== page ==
him the rest of his life. He now has to live the remainder of his life on this
earth wondering what might have been had he made the right decision. Some decisions
carry consequences that are beyond repair this side of heaven. This young man
made a decision based on human rationale instead of divine revelation, and he
suffered tragic consequences.

When you make decisions based on human rationale instead of divine revelation,
you cause others to endure consequences also.

Then Elimelech,
Naomi ‘s husband, died; and she was left with her two sons. And they took
for themselves Moabite women as wives; the name of the one was Orpah and the
name of the other was Ruth. And they lived thereabout ten years. Then both
Mahlon and Chilion died; and the woman was bereft of her two children and
her husband. – Ruth 1:3-5

the consequences that were incurred by people other than Elimelech: Mahlon and
Chilion lost their lives; Ruth and Orpah lost their husbands; and Naomi lost
both her husband and her sons. Elimelech’s bad decision had consequences that
affected not only himself, but also those he loved.

person does not sin in a vacuum. No one sins outwardly without affecting, to
some degree, those around him. Scripture is filled with examples of this truth.
David’s sin affected Bathsheba, her husband Uriah and an innocent child.
Abraham’s sin affected Sarah. Jacob’s sin affected Isaac, Esau and Rebecca.
The sin of the ten spies affected the entire nation of Israel and resulted in
forty years of wilderness wandering. Adam underscores this truth as no other,
since his sin affected and continues to affect every human being and all of

of the decisions of the terrorists on September 11, 2001, not only the rest
of America, but the rest of the world has had to deal with the consequences.
The same with sin in the life of a Christian. You make bad decisions, decisions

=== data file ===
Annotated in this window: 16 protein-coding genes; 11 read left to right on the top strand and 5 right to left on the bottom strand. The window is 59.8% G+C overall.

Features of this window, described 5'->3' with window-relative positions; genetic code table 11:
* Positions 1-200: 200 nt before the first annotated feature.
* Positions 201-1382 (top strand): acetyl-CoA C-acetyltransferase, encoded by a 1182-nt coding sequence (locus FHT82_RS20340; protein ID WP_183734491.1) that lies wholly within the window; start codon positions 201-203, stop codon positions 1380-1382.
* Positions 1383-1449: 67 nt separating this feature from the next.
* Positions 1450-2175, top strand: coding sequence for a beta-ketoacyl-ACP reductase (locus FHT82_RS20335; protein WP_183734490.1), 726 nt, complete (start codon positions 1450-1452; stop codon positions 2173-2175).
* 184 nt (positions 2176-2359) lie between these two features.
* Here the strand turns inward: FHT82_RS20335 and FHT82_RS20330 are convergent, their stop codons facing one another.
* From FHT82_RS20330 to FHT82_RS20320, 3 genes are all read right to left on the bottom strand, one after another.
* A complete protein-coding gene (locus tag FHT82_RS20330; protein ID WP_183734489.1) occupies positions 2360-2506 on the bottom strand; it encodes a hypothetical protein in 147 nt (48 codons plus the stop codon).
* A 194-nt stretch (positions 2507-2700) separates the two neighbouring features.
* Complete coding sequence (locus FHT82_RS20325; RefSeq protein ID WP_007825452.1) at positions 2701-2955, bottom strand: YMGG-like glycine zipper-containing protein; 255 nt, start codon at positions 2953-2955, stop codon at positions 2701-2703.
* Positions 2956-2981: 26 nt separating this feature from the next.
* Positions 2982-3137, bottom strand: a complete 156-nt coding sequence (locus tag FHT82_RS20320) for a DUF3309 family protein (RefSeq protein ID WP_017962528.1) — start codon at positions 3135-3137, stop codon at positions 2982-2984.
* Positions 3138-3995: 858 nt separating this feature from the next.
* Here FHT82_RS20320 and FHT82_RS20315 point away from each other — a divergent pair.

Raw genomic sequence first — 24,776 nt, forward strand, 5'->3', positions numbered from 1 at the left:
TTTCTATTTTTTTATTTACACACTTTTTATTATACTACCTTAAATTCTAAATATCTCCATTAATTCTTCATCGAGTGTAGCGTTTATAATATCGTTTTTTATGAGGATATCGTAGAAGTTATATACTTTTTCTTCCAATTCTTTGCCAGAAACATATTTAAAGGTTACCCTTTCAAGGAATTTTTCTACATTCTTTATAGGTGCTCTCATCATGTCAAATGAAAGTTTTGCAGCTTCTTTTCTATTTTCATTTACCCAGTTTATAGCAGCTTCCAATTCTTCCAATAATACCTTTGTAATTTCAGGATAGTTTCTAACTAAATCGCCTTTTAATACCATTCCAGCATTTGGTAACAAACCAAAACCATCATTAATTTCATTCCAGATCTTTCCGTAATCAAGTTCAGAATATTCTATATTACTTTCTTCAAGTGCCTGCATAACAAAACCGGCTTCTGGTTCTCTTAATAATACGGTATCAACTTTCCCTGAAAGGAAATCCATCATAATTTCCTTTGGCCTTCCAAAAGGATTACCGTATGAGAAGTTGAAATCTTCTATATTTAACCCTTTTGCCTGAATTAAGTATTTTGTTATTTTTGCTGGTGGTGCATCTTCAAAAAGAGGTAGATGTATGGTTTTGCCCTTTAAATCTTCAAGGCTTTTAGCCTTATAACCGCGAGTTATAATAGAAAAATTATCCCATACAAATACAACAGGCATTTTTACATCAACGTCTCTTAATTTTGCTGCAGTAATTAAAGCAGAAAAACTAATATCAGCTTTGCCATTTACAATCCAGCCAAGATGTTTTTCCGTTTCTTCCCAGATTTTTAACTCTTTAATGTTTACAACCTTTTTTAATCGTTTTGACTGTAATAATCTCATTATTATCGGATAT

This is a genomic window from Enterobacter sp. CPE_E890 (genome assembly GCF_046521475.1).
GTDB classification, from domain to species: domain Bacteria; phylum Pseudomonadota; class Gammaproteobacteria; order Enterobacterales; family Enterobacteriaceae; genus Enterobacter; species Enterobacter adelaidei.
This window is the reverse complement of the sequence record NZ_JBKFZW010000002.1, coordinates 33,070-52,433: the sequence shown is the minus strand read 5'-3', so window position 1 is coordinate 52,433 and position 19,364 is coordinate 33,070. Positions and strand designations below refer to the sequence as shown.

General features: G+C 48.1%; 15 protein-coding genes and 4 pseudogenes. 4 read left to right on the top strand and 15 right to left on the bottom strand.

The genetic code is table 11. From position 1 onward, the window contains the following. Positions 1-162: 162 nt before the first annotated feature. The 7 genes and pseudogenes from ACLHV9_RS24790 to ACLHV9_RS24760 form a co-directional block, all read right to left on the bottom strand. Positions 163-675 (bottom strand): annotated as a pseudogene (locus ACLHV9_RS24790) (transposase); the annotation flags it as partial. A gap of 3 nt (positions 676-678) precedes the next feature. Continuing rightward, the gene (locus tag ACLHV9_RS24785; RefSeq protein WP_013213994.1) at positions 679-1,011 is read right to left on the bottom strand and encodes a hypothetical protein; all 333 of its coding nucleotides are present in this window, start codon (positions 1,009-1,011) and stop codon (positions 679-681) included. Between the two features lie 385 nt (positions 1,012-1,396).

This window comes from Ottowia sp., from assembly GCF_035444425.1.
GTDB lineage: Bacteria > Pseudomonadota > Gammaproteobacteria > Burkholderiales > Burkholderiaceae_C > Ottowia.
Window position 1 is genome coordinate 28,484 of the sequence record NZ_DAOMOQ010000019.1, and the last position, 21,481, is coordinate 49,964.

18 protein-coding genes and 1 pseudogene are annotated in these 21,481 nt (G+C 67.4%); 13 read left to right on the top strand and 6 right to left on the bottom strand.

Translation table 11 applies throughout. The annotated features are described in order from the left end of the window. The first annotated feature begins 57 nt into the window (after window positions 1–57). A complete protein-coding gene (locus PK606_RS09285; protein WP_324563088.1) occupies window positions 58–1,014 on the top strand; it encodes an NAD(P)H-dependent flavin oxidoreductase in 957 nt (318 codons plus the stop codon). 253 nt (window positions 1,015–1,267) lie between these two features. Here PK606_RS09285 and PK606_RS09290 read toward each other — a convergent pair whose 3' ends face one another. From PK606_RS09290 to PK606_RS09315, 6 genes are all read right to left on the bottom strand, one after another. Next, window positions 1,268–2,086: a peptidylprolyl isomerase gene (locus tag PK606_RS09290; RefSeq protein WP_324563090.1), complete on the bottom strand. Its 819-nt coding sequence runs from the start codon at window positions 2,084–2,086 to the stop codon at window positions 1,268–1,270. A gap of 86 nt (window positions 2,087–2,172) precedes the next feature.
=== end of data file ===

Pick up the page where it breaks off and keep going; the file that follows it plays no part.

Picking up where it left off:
based on human rationale, and others in your family, workplace, church, and
community will have to deal with the consequences. Children have to endure the
consequences of parents who make bad decisions. Co-workers have to endure consequences
of employees who make bad decisions (i.e., executive fraud in the Enron Corporation,
postal employee shootings, etc.). Church members have to endure the consequences
of ministers who make bad decisions. The list could go on and on.

words of Jesus during His earthly ministry not only emphasize this truth, they
also serve as a sobering reminder to all of us regarding the responsibility
we have for the decisions we make. Notice the seriousness of the following words
of Jesus: “Woe to the world because of stumbling blocks! For it is inevitable
that stumbling blocks come; but woe to that man through whom the stumbling blocks
come” (Matthew 18:7). Jesus says woe to the one who makes a sinful decision
that proves to be detrimental to the spiritual well-being of another. Imagine
the accountability to God that Elimelech had by leading his family away from
the place of God’s promises.

is one verse of Scripture that I refer to again and again when faced with a
decision. It is Isaiah 50:11, which says, “Behold, all of you who kindle
a fire, Who encircle yourselves with firebrands, Walk in the light of your fire
And among the brands you have set ablaze. This is what you have from My hand;
and you will lie down in torment.” Here is the application. God says that
if we, His people, make decisions apart from Him we are kindling our own fire.
We are encircling ourselves with the firebrands of our choosing. Such fire-starting
will cause us torment. God will see to it. “Why?” you might ask. The
answer is because He loves us so much that He will discipline us for our disobedience
(see Hebrews 12:6). He wants us to walk the path of obedience. If we stray from
it, He will take the necessary disciplinary measures to make us return to it.

Scriptures do not tell us, but I wonder if Elimelech died because he continually
refused to heed the discipline God designed to lead him back to Bethlehem. Decisions
determine destiny. Let us not lean on our own understanding, but let us lean
on the divine revelation of God. His Word will keep us from making wrong decisions.


Johnson is Pastor of New Prospect Baptist Church in Lawrenceburg, TN.


1. Daniel 1. Block, “Judges, Ruth,” New American Commentary
(Nashville: Broadman Holman Publishing, 1999), vo. 6, 625.
2. R.K. Harrison, “Ruth,” Walter Elwell, gen. ed., Baker
Commentary on the Bible (Grand Rapids: Baker Books, 1989), 182.